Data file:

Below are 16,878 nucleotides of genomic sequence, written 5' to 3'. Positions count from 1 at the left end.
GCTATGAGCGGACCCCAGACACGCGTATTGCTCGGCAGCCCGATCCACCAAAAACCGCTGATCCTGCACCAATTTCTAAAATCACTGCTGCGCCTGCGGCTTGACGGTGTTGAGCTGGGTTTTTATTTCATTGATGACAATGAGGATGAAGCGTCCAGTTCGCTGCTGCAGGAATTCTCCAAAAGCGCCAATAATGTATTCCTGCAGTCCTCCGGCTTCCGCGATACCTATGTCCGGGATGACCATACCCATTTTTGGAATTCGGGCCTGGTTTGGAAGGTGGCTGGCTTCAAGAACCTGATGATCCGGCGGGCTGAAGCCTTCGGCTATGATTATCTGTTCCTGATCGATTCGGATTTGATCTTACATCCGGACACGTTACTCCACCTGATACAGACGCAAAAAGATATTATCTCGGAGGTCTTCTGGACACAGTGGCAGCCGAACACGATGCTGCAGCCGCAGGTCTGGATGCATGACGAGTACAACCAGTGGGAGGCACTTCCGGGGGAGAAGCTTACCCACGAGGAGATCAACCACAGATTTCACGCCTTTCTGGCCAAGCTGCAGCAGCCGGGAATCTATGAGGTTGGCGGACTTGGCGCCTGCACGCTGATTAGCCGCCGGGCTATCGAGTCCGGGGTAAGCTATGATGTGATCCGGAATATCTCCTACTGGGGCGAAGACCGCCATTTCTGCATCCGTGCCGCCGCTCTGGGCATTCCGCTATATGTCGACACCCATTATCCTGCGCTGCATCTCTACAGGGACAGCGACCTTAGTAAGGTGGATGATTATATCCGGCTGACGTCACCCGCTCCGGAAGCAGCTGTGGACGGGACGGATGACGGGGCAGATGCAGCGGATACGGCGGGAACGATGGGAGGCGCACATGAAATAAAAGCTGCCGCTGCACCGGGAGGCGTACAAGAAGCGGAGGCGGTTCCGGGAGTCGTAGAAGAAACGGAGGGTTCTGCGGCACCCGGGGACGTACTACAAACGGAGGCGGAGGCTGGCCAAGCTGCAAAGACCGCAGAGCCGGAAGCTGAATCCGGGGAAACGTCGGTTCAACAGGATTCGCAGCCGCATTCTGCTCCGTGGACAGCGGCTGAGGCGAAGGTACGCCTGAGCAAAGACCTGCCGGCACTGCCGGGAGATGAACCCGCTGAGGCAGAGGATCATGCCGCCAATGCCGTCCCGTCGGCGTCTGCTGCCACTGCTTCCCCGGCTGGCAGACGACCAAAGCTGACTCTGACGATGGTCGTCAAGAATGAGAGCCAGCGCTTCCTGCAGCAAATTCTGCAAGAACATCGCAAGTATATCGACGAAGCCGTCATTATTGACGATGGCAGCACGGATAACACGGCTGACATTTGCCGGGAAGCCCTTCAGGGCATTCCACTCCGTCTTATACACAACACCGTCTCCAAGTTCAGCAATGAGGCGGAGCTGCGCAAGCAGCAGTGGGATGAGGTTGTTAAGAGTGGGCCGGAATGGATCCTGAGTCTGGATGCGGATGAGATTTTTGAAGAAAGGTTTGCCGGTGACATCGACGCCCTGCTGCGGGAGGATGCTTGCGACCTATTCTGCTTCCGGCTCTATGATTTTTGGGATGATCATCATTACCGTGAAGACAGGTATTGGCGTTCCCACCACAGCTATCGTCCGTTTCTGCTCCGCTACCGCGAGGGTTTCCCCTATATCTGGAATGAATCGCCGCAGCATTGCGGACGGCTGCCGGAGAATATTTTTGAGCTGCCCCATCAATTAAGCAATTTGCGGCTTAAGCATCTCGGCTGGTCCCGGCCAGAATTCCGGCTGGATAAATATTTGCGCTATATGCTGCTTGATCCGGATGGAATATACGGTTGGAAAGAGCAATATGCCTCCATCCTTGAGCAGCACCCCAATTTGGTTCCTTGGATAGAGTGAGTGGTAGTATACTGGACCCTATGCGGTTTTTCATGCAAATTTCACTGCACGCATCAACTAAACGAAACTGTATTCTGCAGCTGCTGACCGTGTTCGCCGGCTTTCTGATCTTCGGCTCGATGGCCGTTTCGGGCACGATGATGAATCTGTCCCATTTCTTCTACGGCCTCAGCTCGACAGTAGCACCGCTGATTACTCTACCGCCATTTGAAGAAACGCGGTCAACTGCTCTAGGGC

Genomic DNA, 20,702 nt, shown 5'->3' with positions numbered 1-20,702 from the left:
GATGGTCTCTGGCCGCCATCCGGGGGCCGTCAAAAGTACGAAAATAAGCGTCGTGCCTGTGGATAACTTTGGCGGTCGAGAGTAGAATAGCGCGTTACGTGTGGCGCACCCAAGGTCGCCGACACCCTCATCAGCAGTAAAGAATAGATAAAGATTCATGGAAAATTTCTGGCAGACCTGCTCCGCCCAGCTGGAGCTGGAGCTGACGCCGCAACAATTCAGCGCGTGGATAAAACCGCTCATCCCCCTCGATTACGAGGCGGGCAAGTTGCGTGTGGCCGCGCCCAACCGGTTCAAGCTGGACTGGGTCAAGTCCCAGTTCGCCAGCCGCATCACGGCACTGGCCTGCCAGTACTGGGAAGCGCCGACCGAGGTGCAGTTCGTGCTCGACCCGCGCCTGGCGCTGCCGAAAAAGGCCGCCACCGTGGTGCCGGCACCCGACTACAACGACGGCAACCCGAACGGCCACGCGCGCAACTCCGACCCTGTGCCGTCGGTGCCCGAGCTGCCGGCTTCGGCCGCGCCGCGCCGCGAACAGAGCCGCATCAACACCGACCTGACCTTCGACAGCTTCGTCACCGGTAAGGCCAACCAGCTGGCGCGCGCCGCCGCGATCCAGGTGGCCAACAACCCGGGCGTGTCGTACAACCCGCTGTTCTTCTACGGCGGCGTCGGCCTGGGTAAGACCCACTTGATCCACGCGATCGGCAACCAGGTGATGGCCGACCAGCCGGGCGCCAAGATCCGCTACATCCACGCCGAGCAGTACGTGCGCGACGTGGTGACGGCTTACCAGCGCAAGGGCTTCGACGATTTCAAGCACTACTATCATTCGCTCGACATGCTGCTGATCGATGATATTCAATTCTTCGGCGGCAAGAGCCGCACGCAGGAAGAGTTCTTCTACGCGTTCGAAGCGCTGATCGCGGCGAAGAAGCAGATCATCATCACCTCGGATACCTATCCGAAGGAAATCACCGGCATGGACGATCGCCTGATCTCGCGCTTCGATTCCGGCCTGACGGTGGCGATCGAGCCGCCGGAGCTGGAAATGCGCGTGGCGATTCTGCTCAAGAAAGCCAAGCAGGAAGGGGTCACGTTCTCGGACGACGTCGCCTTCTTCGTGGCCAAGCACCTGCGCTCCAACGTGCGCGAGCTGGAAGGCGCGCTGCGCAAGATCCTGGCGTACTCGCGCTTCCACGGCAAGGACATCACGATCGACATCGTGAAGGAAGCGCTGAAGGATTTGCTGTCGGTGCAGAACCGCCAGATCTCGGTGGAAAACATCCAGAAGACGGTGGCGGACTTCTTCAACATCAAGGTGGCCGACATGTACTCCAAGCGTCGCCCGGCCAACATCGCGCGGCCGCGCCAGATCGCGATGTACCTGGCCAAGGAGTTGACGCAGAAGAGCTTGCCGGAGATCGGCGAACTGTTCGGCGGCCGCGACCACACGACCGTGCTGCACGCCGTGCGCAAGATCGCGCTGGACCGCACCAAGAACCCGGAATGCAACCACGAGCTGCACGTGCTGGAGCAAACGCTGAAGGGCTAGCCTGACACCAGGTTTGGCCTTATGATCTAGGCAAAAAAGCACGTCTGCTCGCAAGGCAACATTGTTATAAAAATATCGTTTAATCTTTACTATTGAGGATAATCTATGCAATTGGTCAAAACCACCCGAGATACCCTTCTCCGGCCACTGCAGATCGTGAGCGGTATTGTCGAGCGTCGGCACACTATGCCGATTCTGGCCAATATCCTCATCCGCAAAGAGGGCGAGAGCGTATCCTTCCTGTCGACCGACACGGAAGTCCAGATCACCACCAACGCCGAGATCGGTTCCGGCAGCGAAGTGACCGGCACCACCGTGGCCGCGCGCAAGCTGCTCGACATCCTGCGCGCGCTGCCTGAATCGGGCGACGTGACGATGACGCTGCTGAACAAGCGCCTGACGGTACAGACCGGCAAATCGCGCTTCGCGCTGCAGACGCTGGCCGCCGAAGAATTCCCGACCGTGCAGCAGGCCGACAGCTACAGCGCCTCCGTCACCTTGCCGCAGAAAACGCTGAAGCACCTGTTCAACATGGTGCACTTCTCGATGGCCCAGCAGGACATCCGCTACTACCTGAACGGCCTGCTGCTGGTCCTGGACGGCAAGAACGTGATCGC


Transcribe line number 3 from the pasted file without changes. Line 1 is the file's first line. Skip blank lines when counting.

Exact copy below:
Genomic DNA, 20,702 nt, shown 5'->3' with positions numbered 1-20,702 from the left: